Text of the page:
Home Chat General Chat

Which London Tri??

After doing the London Marathon a few years ago I am thinking of doing a triathlon next year. I originally just thought about the Virgin London Triathlon as I thought this was the biggest one in London, however on looking i've seen the ITU Triathlon and that it does the same course as the Olympics. I am likely to do just the one olympic distance triathlon as a challenge and so want to do the best one for beginners as well as the overall experience. Any ideas on which one would be best greatly welcome! I live in London so hence the London theme. Planning early as I get the vibe that triathlons are becoming the 'thing to do' so don't want to completely miss the entry date (also very sad and overly organised!). Thanks in advance x


  • ZacniciZacnici Posts: 1,385
    Not really able to comment as such as never done it but thought you need a reply at least. As I understand it the Virgin London Tri is hugely popular which is not to be confused with the best or the one that is most appropriate for a first timer. Need to be quick off the mark as it fills up quickly.

    Biggest moan I have heard, apart from the price, is the standard of riding, riders 5-6 abreast, not understanding what to do when a quicker riders shouts that they want to come through, drafting unintentional and deliberate. With a large field and at times constrictive roadspace, a 2 lap race where faster riders encounter large groups of meandering back markers tempers can get fraught; natural bunching can occur but every year the same moan crops up and this may mar your experience. I dare say a lot of people do it in the same way they do the London Marathon, to tick the box.

    There are however, oodles of events which are lower profile and offer a friendlier and more fulfilling experience and at a lower price.
  • Just did the Virgin London Tri yesterday at Olympic distance, so can share some thoughts on that one. This event was the big one for me this year, but on reflection I feel vaguely disappointed although pleased to have ticked it off. Major gripe for me was the travel - left excel at 5.30 got home 9.20 for a journey of 22 miles. Don't be tempted to go by car (although you are encouraged to do so in the race pack)! Loads of roadworks around the venue & poor signposting. Luckily, not a problem for you as a Londoner! Swim - great venue, good fun but with some fairly uncompromising tactics on show. Bike - tricky, as Zacnici has outlined. Basically, the field is so large that the minute you overtake you find yourself in the draft zone of someone else & you won't find clear air for long. Run - fantastic atmosphere- loved it! Conclusion? - logistical nightmare overshadowed a great day. Sheer scale meant that it lacked the friendly atmosphere of smaller events. It's Hyde Park for me next time.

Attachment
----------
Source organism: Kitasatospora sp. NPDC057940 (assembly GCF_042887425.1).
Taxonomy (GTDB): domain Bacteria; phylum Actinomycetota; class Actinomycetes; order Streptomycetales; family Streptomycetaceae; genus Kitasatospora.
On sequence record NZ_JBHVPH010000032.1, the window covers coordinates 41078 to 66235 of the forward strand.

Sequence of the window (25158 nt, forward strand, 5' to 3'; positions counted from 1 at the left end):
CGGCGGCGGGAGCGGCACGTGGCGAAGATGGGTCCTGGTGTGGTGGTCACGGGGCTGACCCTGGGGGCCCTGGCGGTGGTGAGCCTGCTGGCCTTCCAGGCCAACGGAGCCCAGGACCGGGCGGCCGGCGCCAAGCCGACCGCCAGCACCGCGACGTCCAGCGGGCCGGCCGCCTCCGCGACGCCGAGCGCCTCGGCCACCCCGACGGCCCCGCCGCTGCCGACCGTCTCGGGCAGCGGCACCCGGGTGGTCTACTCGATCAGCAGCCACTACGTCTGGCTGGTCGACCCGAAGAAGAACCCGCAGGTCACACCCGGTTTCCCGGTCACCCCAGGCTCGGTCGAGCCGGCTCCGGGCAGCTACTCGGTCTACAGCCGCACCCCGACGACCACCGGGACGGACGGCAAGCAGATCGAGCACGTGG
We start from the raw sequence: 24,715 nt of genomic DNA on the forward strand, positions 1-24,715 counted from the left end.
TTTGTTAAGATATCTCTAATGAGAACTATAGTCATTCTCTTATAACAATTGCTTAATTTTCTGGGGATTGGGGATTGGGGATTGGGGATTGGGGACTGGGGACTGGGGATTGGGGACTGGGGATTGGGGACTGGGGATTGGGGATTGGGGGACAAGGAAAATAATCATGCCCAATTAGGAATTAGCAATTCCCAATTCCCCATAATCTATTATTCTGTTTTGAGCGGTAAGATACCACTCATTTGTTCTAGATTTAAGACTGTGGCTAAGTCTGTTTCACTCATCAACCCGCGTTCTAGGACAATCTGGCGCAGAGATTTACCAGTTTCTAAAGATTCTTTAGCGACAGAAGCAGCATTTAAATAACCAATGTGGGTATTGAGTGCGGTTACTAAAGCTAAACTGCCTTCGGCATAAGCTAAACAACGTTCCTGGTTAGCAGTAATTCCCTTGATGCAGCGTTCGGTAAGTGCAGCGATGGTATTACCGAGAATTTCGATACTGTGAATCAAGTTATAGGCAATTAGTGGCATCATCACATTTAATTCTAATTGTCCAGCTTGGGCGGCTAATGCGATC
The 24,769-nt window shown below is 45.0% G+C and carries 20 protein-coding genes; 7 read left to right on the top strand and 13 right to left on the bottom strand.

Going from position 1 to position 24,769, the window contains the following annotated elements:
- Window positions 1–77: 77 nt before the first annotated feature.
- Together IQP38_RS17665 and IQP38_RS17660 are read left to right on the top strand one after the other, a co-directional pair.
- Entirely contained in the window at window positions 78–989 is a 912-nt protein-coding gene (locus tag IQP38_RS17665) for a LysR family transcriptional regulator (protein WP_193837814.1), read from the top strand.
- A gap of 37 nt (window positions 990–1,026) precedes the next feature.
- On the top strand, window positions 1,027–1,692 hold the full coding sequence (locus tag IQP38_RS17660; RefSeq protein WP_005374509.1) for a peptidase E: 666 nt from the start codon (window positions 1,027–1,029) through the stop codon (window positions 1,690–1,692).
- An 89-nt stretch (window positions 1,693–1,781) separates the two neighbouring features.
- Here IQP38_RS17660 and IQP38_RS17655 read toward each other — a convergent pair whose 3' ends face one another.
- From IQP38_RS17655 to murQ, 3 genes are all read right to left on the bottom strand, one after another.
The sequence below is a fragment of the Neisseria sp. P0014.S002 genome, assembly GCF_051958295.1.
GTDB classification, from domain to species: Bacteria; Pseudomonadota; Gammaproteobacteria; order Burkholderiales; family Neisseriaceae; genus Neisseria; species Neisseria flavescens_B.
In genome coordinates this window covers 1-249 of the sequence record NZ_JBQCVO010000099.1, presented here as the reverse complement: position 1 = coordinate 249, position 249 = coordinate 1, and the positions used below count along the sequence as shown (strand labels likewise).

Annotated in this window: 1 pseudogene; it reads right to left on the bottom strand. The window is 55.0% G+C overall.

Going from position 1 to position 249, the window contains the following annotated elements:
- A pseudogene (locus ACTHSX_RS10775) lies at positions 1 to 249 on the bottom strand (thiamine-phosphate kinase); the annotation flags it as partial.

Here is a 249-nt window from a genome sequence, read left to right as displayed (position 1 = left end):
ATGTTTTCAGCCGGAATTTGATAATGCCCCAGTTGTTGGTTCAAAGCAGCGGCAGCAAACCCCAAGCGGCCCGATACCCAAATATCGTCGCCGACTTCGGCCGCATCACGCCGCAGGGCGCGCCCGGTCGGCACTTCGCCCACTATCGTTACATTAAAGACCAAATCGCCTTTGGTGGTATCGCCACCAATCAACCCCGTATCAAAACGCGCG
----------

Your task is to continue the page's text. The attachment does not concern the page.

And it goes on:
• NettyNetty Posts: 9
    Thanks both. Going on what you've said it does sound as though the hyde park one may be better - closer to me as well! Looking at it a bit more as well I notice that it will be on the olympic course - just emailed them as just want to double check if there having a 'normal' tri as well as the one connected to the olympics
  • NettyNetty Posts: 9
    Just emailed the ITU Tri people as was suggesting on the website that it would just be the olympics tri next year, and it is! the ITU tri is therefore not on next year so I guess its the London one for me - at least it saves me making a decision!
  • stevsterstevster Posts: 73
    In that case go for Winsdor, I did the, now called Virgin triathlon last year and was really disappointed.
    I was staying just south of the river at my brothers, but couldnt find the way as the signage was useless, everyone was ending up down dead ends trying to find the way.
    Finally got there very late, had to pay 15 quid to park in the Excel !!!!!!!!!!
    Rushed around to the start and straight in the water. Swim was ok not too crowded but I think that was just luck that I didnt have a huge wave.
    Bike was constantly trying to get round people of all abilities and (as said earlier) not understanding the moving over bit.
    Run was rubbish, I managed a 45 min which is a little slower than normal but I quite literally had to pass over 100 people before I finished.

    Nice to have done but wont be doing it again Im afraid.

    Rant over ;o))))
  • nivaghnivagh Posts: 595
    My first ever tri was London (sprint distance) - I won entry so to comment on the price isn't really valid, but having had two more seasons since then there's no way I would return to the London tri at the price they charge.

    As already said, the bike course is congested; in 2008 there were some roadworks too, and there were narrow sections where passing was just impossible. The swim was fine for me as I was at the back anyway and didn't get biffed. The run was quite nice - round the dockside, good atmosphere.